The Constitutional and Political History of the United States: 1828-1846. Jackson's administration-Annexation of Texas. 1888

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Side 62 - By the constitution of the United States, the president is invested with certain important political powers, in the exercise of which he is to use his own discretion, and is accountable only to his country in his political character, and to his own conscience.
Side 62 - In such cases, their acts are his acts ; and whatever opinion may be entertained of the manner in which Executive discretion may be used, still there exists, and can exist, no power to control that discretion. The subjects are political; they respect the nation, not individual rights, and being intrusted to the Executive, the decision of the Executive is conclusive.
Side 138 - State from bringing with them such persons as are deemed slaves by the laws of any one of the United States...
Side 259 - Representatives, to take into consideration what disposition should be made of petitions and memorials for the abolition of slavery and the slave trade, in the District of Columbia, and report thereon.
Side 48 - ... every man is equally entitled to protection by law; but when the laws undertake to add to these natural and just advantages artificial distinctions, to grant titles, gratuities, and exclusive privileges, to make the rich richer and the potent more powerful...
Side 585 - I recommend that an act be passed authorizing reprisals, and the use of the naval force of the United States by the Executive against Mexico to enforce them, in the event of a refusal by the Mexican Government to come to an amicable adjustment of the matters in controversy between us upon another demand thereof made from on board one of our vessels of war on the coast of Mexico.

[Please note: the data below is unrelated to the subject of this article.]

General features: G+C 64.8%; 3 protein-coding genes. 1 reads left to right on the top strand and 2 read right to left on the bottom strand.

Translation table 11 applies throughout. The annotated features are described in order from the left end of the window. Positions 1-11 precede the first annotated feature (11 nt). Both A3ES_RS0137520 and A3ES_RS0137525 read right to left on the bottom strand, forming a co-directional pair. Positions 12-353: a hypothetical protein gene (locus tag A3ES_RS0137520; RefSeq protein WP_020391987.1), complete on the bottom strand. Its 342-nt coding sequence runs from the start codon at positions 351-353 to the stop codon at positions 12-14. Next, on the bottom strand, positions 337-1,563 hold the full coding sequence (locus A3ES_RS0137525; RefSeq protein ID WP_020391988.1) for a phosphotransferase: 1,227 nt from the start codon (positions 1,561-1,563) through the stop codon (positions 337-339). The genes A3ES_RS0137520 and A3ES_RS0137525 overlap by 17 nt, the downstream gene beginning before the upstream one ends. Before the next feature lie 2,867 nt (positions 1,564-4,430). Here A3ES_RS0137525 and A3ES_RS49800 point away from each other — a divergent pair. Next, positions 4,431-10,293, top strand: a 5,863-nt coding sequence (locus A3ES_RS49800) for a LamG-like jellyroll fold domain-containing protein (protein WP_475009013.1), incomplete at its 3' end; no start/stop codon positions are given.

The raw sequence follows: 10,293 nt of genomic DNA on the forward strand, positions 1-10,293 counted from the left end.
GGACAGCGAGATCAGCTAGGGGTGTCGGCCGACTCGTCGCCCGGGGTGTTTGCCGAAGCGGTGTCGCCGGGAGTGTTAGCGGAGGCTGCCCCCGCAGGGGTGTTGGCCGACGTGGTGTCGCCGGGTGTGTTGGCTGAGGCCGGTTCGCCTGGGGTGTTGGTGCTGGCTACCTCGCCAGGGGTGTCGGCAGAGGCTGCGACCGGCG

Side 66 - Resolved, That the President, in the late Executive proceedings in relation to the public revenue, has assumed upon himself authority and power not conferred by the Constitution and laws, but in derogation of both.
Side 269 - ... combination of their citizens, with the domestic institutions and police of the others, on any ground or under any pretext whatever, political, moral, or religious, with a view to their alteration or subversion...
Side 241 - That all petitions, memorials, resolutions, propositions, or papers, relating in any way, or to any extent whatsoever, to the subject of slavery, or the abolition of slavery, shall, without being either printed or referred, be laid upon the table, and that no further action whatever shall be had thereon.
Side 46 - ... would have been to change entirely the character of the instrument and give it the properties of a legal code. It would have been an unwise attempt to provide, by immutable rules, for exigencies which, if foreseen at all, must have been seen dimly, and which can be best provided for as they occur. To have declared that the best means shall not be used, but those alone, without which the power given would be nugatory, would have been to deprive the legislature of the capacity to avail itself of...

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